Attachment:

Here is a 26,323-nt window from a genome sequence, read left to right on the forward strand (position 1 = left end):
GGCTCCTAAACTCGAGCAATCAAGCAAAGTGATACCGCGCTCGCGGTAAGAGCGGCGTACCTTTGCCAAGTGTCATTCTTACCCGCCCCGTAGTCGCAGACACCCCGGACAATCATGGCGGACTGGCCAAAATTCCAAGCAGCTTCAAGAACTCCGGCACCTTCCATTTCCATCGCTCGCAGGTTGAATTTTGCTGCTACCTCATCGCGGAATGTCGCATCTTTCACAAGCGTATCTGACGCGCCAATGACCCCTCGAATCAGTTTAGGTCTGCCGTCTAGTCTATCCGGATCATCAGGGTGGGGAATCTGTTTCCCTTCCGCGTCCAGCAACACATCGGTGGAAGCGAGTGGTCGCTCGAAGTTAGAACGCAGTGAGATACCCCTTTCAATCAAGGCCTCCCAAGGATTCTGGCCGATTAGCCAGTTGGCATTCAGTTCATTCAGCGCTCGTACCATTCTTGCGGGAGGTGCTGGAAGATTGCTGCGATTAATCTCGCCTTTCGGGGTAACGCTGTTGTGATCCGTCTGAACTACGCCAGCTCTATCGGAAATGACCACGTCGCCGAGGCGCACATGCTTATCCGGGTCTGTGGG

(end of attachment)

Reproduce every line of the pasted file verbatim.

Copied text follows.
Here is a 26,323-nt window from a genome sequence, read left to right on the forward strand (position 1 = left end):
GGCTCCTAAACTCGAGCAATCAAGCAAAGTGATACCGCGCTCGCGGTAAGAGCGGCGTACCTTTGCCAAGTGTCATTCTTACCCGCCCCGTAGTCGCAGACACCCCGGACAATCATGGCGGACTGGCCAAAATTCCAAGCAGCTTCAAGAACTCCGGCACCTTCCATTTCCATCGCTCGCAGGTTGAATTTTGCTGCTACCTCATCGCGGAATGTCGCATCTTTCACAAGCGTATCTGACGCGCCAATGACCCCTCGAATCAGTTTAGGTCTGCCGTCTAGTCTATCCGGATCATCAGGGTGGGGAATCTGTTTCCCTTCCGCGTCCAGCAACACATCGGTGGAAGCGAGTGGTCGCTCGAAGTTAGAACGCAGTGAGATACCCCTTTCAATCAAGGCCTCCCAAGGATTCTGGCCGATTAGCCAGTTGGCATTCAGTTCATTCAGCGCTCGTACCATTCTTGCGGGAGGTGCTGGAAGATTGCTGCGATTAATCTCGCCTTTCGGGGTAACGCTGTTGTGATCCGTCTGAACTACGCCAGCTCTATCGGAAATGACCACGTCGCCGAGGCGCACATGCTTATCCGGGTCTGTGGG